Still movement

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2061

Last time we talked about using your camera in manual mode and the relationship between aperture and shutter speed. Reiterating — aperture controls depth of field and shutter speed is important for stopping movement — or not stopping it.

Sometimes you want to freeze the action — a kid kicking a soccer ball, the tight end just catching a pass, a flower swaying in the breeze. Fast shutter speeds can stop the action at a key point.

The rushing waters of McGee Creek in the Eastern Sierra Nevada Mountains.
The rushing waters of McGee Creek in the Eastern Sierra Nevada Mountains.

Showing movement is difficult in a still image. (ok duh) But how do you show movement then? By letting certain parts of an image blur you can give the illusion of movement.

In the image above of McGee Creek, a shutter speed of 1/5 second was used to smooth the rough water into an illusion of motion. If I had shot this at a faster speed the water would have looked like it was made of plastic wrap. Vary your shutter speeds to see the effects the different speeds have on your moving object.

Another effective use of a slower shutter speed is when photographing dance. The blur of arms and legs gives the viewer a sense of freedom — abstract moving color. By freezing the action you can see facial expressions and body positions. It is your vision of the moment that determines how you photograph movement.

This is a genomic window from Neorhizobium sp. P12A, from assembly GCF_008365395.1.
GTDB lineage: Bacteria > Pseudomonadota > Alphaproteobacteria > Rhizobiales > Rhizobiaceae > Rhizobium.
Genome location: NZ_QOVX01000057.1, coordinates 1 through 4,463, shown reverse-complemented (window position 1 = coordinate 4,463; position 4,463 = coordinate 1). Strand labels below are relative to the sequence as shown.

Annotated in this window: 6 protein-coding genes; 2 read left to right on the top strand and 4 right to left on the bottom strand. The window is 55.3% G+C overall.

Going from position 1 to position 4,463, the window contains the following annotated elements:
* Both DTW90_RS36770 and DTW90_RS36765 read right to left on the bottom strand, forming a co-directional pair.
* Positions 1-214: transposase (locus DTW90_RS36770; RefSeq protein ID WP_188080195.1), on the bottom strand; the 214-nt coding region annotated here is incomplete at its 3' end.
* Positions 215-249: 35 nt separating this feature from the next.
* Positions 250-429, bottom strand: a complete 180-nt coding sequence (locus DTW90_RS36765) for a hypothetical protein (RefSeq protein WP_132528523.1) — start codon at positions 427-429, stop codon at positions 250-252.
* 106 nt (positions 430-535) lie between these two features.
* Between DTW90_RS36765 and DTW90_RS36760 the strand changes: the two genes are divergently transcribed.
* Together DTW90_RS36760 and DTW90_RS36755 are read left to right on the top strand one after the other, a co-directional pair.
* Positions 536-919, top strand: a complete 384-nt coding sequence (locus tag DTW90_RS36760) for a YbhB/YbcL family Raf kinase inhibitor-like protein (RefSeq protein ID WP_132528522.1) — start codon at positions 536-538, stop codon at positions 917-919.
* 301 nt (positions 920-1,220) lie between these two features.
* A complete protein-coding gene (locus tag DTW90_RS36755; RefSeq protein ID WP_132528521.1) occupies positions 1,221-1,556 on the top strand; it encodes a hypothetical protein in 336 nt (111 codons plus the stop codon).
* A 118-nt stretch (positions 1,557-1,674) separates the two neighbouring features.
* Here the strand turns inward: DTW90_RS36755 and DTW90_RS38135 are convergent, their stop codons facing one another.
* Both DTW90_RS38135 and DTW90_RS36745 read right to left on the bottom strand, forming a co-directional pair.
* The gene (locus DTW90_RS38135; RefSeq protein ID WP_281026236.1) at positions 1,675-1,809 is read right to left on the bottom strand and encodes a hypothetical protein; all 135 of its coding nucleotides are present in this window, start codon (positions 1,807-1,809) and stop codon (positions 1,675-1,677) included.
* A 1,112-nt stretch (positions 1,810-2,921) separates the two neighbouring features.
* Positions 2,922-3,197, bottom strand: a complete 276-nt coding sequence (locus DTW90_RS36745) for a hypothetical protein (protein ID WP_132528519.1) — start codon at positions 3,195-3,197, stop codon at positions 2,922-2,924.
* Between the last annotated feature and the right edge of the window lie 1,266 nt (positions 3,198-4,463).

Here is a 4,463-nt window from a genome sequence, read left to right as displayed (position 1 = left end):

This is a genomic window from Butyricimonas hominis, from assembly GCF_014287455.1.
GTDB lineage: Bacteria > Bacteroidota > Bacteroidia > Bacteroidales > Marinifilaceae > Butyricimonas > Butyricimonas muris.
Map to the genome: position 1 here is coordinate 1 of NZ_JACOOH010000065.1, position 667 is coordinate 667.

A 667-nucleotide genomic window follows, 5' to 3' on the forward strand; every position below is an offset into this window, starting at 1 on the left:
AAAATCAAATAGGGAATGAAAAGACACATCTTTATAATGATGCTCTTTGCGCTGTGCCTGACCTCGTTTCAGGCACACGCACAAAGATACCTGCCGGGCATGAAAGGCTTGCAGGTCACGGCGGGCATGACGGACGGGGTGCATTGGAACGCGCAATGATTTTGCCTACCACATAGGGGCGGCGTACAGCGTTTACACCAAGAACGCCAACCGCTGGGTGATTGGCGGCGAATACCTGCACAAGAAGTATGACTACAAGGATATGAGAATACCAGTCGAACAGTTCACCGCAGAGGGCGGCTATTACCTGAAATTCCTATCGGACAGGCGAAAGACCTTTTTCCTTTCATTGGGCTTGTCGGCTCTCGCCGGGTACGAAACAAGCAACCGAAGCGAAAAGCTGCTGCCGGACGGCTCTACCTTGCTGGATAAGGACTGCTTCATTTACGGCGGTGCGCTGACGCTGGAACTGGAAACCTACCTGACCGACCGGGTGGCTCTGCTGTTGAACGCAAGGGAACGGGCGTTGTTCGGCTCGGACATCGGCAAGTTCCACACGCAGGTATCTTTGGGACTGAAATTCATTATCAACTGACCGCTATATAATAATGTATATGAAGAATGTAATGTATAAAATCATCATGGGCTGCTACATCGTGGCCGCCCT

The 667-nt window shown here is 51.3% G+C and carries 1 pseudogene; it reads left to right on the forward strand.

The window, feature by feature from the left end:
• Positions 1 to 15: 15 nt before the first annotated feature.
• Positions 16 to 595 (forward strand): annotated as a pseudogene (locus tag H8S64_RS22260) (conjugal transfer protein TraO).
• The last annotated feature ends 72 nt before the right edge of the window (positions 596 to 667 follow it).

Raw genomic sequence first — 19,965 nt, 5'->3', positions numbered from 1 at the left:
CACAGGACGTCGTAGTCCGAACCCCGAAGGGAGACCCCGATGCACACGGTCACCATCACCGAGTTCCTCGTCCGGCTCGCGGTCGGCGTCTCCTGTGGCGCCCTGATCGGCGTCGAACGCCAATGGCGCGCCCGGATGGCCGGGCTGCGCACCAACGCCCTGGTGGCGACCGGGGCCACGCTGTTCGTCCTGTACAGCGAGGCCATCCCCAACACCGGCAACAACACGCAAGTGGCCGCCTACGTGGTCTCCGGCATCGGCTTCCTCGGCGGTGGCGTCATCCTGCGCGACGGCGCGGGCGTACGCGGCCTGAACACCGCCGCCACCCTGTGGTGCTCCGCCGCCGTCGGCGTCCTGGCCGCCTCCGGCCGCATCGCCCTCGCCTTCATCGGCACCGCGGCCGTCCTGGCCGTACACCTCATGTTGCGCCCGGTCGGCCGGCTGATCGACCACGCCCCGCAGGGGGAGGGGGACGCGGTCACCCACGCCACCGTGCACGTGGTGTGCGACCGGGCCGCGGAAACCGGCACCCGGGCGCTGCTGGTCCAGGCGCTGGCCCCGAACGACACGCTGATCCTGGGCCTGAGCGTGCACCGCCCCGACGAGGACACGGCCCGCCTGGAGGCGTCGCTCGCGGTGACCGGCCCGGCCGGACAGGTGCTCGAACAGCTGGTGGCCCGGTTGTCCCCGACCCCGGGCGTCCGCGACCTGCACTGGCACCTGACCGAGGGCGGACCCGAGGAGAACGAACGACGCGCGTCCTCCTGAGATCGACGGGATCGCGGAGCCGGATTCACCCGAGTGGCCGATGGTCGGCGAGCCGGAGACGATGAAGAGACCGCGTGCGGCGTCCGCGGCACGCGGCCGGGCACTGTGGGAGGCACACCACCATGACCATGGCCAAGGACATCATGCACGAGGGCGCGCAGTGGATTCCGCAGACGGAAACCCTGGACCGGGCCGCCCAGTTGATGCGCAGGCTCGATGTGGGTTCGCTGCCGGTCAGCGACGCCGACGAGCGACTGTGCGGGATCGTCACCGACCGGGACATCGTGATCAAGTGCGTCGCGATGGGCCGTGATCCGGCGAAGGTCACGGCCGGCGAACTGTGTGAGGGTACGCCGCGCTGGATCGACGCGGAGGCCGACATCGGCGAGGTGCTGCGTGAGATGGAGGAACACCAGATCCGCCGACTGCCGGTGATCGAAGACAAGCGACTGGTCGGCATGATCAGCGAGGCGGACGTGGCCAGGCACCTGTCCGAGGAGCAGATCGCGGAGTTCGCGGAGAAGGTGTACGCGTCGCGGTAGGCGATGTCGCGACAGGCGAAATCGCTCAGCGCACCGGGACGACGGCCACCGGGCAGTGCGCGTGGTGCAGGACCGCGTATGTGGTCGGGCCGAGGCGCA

Both of these examples require the use of a tripod because you can’t usually hand hold a camera still enough to get the nonmoving parts sharp and the moving parts nice and blurry.

Storm clouds gather over a carousel in Fort Dodge, Iowa. Notice how even a slightly lower shutter speed can add blur and motion to an image.
Storm clouds gather over a carousel in Fort Dodge, Iowa. Notice how even a slightly lower shutter speed can add blur and motion to an image.

I was lucky it was a very overcast day when I shot the carousel. It was dark enough that I was able to use a slower shutter speed of about 1/25 of a second which allowed for some blur of the tent section of the ride. Because the shutter speed was slow, the corresponding aperture was very small making just about everything from front to back in focus.

What if what you are shooting isn’t moving? How can you use the slow shutter speeds to create an effect? — by moving the camera while the shutter is open.
This is another one of those “practice until you like it” scenarios. It isn’t something you would want to do all the time, but once in a while it works. It can add an air of mystery and magic.

So take out those cameras and experiment! There are no mistakes, only learning experiences.

Storm clouds gather over a carousel in Fort Dodge, Iowa. Notice how even a slightly lower shutter speed can add blur and motion to an image.

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